ASA 127th Meeting M.I.T. 1994 June 6-10

2pSP8. Components of integrality in the perception of voice quality and tongue root position.

Rachel Thorburn

Linguist. Dept., Univ. of Massachusetts, Amherst, MA 01003

Neil A. Macmillan

John Kingston

Univ. of Massachusetts, Amherst, MA 01003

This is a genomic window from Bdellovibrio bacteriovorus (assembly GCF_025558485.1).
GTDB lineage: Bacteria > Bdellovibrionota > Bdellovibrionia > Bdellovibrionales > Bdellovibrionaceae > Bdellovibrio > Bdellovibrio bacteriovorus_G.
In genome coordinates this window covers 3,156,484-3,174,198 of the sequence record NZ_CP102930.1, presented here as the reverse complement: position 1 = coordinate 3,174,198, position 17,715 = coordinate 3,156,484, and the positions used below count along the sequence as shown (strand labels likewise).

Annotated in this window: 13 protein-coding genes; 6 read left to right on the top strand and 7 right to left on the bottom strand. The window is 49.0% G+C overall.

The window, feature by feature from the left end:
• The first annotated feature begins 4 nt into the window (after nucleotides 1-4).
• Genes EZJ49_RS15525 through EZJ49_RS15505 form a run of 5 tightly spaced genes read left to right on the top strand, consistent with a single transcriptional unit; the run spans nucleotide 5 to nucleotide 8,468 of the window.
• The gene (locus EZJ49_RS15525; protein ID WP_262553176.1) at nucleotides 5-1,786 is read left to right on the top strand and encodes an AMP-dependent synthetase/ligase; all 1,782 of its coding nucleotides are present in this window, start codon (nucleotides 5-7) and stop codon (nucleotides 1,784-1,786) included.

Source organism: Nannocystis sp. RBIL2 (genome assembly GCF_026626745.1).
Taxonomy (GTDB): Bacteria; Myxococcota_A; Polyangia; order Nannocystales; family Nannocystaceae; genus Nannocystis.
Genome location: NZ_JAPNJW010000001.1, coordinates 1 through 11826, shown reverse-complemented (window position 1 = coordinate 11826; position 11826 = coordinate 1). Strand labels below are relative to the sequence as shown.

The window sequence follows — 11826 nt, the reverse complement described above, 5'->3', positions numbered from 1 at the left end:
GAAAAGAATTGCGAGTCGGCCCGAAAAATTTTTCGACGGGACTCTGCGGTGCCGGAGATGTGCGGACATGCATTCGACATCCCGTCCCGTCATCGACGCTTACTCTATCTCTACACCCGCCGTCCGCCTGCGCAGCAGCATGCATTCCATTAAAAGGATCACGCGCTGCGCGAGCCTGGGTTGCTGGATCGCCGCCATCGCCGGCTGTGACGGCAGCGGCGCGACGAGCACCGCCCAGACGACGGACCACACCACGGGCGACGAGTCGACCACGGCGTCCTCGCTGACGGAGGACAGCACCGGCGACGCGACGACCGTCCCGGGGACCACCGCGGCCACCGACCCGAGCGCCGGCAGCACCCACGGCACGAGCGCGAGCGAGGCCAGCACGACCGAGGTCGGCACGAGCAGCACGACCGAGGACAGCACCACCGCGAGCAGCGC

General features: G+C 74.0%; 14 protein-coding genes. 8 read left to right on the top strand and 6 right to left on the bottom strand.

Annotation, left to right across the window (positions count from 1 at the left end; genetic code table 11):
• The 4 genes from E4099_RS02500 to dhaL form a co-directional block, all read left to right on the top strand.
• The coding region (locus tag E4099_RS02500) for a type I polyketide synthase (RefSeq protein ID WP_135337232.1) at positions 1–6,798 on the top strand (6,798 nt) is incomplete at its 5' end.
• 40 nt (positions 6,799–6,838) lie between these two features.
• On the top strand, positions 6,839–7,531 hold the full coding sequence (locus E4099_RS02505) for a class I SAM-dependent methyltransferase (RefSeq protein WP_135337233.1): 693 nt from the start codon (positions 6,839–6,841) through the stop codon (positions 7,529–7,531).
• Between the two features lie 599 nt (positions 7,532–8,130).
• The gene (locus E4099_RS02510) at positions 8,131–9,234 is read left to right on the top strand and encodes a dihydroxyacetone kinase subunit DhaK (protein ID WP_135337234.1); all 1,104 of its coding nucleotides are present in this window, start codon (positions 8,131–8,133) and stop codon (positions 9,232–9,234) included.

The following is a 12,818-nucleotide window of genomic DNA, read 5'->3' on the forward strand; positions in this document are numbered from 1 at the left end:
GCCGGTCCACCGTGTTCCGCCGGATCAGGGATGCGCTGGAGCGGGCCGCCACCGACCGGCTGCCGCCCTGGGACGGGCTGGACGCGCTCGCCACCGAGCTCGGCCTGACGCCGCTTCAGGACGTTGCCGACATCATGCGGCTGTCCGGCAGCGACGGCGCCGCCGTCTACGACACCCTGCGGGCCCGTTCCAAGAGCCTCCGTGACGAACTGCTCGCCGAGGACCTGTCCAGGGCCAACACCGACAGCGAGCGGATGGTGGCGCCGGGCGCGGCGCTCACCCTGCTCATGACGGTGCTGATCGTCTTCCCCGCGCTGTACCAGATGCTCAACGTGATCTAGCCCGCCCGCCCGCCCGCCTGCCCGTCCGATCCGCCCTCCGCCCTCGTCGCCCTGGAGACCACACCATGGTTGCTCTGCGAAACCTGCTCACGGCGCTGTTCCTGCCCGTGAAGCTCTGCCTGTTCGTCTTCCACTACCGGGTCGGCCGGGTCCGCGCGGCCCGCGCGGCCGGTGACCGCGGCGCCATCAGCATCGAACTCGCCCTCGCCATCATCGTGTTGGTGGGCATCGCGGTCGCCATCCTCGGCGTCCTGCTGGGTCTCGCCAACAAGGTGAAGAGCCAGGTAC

Vowels in this study varied in voice quality and tongue root position. Crosslinguistically, a lax voice quality typically co-occurs with advanced tongue root, whereas a tenser voice quality cooccurs with nonadvanced tongue root. Both articulations concentrate energy at low frequencies: laxing the voice increases the relative prominence of the first harmonic, and advancing the tongue root lowers F1. The Garner paradigm was used to test, for vowels in CVC context, whether these acoustically similar effects also integrate perceptually. Detection theory was used to assess the degree and type of perceptual integration. Mean integrality (the mapping of harmonic amplitude and F1 onto a common perceptual dimension) was inferred by comparing two-stimulus classification tasks in which stimuli differed on either one or two dimensions. Variance integrality (an increase in perceptual uncertainty) was inferred by comparing classification and identification tasks with and without irrelevant variation. The source of variance integrality (sensory or context memory [Durlach et al., Percept. Psychophys. 46, 293--296 (1989)]) was determined by comparing the two-response Garner tasks with conditions using more than two stimuli and responses. [Work supported by NSF and NIH.]